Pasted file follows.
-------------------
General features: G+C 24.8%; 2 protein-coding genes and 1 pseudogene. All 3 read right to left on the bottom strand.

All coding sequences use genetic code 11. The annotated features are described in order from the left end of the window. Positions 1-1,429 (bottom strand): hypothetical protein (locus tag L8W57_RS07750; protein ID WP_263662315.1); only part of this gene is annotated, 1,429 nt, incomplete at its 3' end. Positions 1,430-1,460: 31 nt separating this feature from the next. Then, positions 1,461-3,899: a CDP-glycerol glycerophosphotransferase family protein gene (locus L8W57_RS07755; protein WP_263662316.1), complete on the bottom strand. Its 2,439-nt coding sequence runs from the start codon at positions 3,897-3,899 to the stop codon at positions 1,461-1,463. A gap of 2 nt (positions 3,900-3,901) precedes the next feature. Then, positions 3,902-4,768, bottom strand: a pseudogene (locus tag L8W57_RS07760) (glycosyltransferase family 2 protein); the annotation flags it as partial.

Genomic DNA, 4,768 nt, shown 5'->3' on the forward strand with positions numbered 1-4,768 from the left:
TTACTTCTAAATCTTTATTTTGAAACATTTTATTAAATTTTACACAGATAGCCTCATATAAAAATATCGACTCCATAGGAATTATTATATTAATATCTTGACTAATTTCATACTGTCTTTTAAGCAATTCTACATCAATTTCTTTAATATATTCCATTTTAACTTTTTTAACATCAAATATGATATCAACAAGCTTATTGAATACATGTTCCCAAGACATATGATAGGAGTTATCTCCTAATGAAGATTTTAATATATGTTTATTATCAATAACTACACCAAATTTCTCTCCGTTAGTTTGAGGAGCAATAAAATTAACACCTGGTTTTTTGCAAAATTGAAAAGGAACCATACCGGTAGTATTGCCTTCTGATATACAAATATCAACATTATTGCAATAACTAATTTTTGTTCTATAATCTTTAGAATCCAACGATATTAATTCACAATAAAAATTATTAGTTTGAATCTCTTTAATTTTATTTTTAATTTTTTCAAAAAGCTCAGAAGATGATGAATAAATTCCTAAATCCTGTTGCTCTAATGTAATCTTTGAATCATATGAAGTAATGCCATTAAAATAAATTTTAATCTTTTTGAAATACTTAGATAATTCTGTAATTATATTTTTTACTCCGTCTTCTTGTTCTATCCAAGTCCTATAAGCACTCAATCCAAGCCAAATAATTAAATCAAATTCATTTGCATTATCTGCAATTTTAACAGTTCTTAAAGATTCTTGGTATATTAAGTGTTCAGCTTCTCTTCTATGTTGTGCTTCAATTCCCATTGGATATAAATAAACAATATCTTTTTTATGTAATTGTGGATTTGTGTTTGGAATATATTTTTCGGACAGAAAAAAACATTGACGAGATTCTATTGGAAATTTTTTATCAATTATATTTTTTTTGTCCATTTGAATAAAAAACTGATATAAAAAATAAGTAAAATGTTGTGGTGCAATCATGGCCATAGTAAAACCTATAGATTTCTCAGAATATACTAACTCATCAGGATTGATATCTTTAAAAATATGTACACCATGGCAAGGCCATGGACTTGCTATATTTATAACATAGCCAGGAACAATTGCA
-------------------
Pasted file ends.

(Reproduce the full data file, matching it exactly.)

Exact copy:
General features: G+C 24.8%; 2 protein-coding genes and 1 pseudogene. All 3 read right to left on the bottom strand.

All coding sequences use genetic code 11. The annotated features are described in order from the left end of the window. Positions 1-1,429 (bottom strand): hypothetical protein (locus tag L8W57_RS07750; protein ID WP_263662315.1); only part of this gene is annotated, 1,429 nt, incomplete at its 3' end. Positions 1,430-1,460: 31 nt separating this feature from the next. Then, positions 1,461-3,899: a CDP-glycerol glycerophosphotransferase family protein gene (locus L8W57_RS07755; protein WP_263662316.1), complete on the bottom strand. Its 2,439-nt coding sequence runs from the start codon at positions 3,897-3,899 to the stop codon at positions 1,461-1,463. A gap of 2 nt (positions 3,900-3,901) precedes the next feature. Then, positions 3,902-4,768, bottom strand: a pseudogene (locus tag L8W57_RS07760) (glycosyltransferase family 2 protein); the annotation flags it as partial.

Genomic DNA, 4,768 nt, shown 5'->3' on the forward strand with positions numbered 1-4,768 from the left:
TTACTTCTAAATCTTTATTTTGAAACATTTTATTAAATTTTACACAGATAGCCTCATATAAAAATATCGACTCCATAGGAATTATTATATTAATATCTTGACTAATTTCATACTGTCTTTTAAGCAATTCTACATCAATTTCTTTAATATATTCCATTTTAACTTTTTTAACATCAAATATGATATCAACAAGCTTATTGAATACATGTTCCCAAGACATATGATAGGAGTTATCTCCTAATGAAGATTTTAATATATGTTTATTATCAATAACTACACCAAATTTCTCTCCGTTAGTTTGAGGAGCAATAAAATTAACACCTGGTTTTTTGCAAAATTGAAAAGGAACCATACCGGTAGTATTGCCTTCTGATATACAAATATCAACATTATTGCAATAACTAATTTTTGTTCTATAATCTTTAGAATCCAACGATATTAATTCACAATAAAAATTATTAGTTTGAATCTCTTTAATTTTATTTTTAATTTTTTCAAAAAGCTCAGAAGATGATGAATAAATTCCTAAATCCTGTTGCTCTAATGTAATCTTTGAATCATATGAAGTAATGCCATTAAAATAAATTTTAATCTTTTTGAAATACTTAGATAATTCTGTAATTATATTTTTTACTCCGTCTTCTTGTTCTATCCAAGTCCTATAAGCACTCAATCCAAGCCAAATAATTAAATCAAATTCATTTGCATTATCTGCAATTTTAACAGTTCTTAAAGATTCTTGGTATATTAAGTGTTCAGCTTCTCTTCTATGTTGTGCTTCAATTCCCATTGGATATAAATAAACAATATCTTTTTTATGTAATTGTGGATTTGTGTTTGGAATATATTTTTCGGACAGAAAAAAACATTGACGAGATTCTATTGGAAATTTTTTATCAATTATATTTTTTTTGTCCATTTGAATAAAAAACTGATATAAAAAATAAGTAAAATGTTGTGGTGCAATCATGGCCATAGTAAAACCTATAGATTTCTCAGAATATACTAACTCATCAGGATTGATATCTTTAAAAATATGTACACCATGGCAAGGCCATGGACTTGCTATATTTATAACATAGCCAGGAACAATTGCA